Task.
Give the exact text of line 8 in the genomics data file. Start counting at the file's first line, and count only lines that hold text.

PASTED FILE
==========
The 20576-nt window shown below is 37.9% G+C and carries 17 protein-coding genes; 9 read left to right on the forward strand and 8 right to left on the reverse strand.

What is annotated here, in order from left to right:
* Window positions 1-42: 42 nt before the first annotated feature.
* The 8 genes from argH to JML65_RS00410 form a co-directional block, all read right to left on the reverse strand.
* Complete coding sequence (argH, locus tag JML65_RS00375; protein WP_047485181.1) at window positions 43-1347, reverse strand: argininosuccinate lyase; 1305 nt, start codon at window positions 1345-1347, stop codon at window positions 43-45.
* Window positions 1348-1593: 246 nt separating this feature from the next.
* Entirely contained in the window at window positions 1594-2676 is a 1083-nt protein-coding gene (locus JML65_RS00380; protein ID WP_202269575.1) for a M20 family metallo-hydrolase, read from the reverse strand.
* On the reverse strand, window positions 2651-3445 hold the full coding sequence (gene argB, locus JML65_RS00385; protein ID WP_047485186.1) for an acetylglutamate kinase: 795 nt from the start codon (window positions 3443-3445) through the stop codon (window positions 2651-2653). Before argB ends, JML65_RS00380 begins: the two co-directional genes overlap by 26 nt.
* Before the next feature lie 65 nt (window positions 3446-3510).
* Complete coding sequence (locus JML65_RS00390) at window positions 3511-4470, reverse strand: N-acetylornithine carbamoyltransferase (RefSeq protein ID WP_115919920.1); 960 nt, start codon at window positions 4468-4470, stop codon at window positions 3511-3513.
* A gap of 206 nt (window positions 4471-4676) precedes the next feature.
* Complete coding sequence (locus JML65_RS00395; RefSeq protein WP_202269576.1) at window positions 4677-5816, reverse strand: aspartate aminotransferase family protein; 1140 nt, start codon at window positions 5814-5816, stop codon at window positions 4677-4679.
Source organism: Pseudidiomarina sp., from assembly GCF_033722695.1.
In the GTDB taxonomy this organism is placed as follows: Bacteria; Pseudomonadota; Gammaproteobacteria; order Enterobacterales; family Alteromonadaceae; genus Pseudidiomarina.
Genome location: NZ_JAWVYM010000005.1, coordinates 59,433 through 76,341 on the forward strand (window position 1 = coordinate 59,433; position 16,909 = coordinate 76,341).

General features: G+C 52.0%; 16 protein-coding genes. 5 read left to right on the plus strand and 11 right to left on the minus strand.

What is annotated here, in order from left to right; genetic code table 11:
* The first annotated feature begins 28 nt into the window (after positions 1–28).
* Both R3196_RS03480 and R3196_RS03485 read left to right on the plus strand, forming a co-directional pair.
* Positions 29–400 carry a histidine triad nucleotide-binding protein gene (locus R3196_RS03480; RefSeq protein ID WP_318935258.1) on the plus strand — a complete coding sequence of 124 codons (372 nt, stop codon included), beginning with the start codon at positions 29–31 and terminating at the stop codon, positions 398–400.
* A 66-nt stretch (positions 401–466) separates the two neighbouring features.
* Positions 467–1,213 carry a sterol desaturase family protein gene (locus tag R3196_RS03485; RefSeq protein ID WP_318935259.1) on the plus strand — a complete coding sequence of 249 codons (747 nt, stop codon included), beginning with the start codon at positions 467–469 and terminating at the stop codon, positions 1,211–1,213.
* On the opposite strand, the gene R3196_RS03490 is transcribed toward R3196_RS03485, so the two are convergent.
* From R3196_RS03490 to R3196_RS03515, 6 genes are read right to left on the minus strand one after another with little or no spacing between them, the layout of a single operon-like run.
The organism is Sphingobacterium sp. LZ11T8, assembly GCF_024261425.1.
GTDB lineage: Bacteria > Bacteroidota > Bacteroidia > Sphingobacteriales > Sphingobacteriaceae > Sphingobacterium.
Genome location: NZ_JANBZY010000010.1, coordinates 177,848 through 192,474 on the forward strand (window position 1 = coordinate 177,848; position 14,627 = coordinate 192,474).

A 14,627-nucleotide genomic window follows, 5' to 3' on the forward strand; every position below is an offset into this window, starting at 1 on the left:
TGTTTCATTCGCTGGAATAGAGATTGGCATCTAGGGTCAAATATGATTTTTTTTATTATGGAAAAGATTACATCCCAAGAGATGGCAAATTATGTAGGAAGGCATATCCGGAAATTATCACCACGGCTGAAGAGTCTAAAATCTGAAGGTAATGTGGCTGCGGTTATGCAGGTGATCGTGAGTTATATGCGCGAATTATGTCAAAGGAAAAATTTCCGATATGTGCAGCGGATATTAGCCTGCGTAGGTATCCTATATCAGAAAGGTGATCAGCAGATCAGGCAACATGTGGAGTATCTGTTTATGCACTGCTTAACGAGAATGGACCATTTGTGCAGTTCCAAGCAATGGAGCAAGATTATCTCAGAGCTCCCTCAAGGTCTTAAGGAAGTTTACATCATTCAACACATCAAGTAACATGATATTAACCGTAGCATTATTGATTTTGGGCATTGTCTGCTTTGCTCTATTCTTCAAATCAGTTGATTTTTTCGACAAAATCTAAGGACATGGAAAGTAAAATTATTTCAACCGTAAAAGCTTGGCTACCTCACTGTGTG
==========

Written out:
* On the reverse strand, window positions 2651-3445 hold the full coding sequence (gene argB, locus JML65_RS00385; protein ID WP_047485186.1) for an acetylglutamate kinase: 795 nt from the start codon (window positions 3443-3445) through the stop codon (window positions 2651-2653). Before argB ends, JML65_RS00380 begins: the two co-directional genes overlap by 26 nt.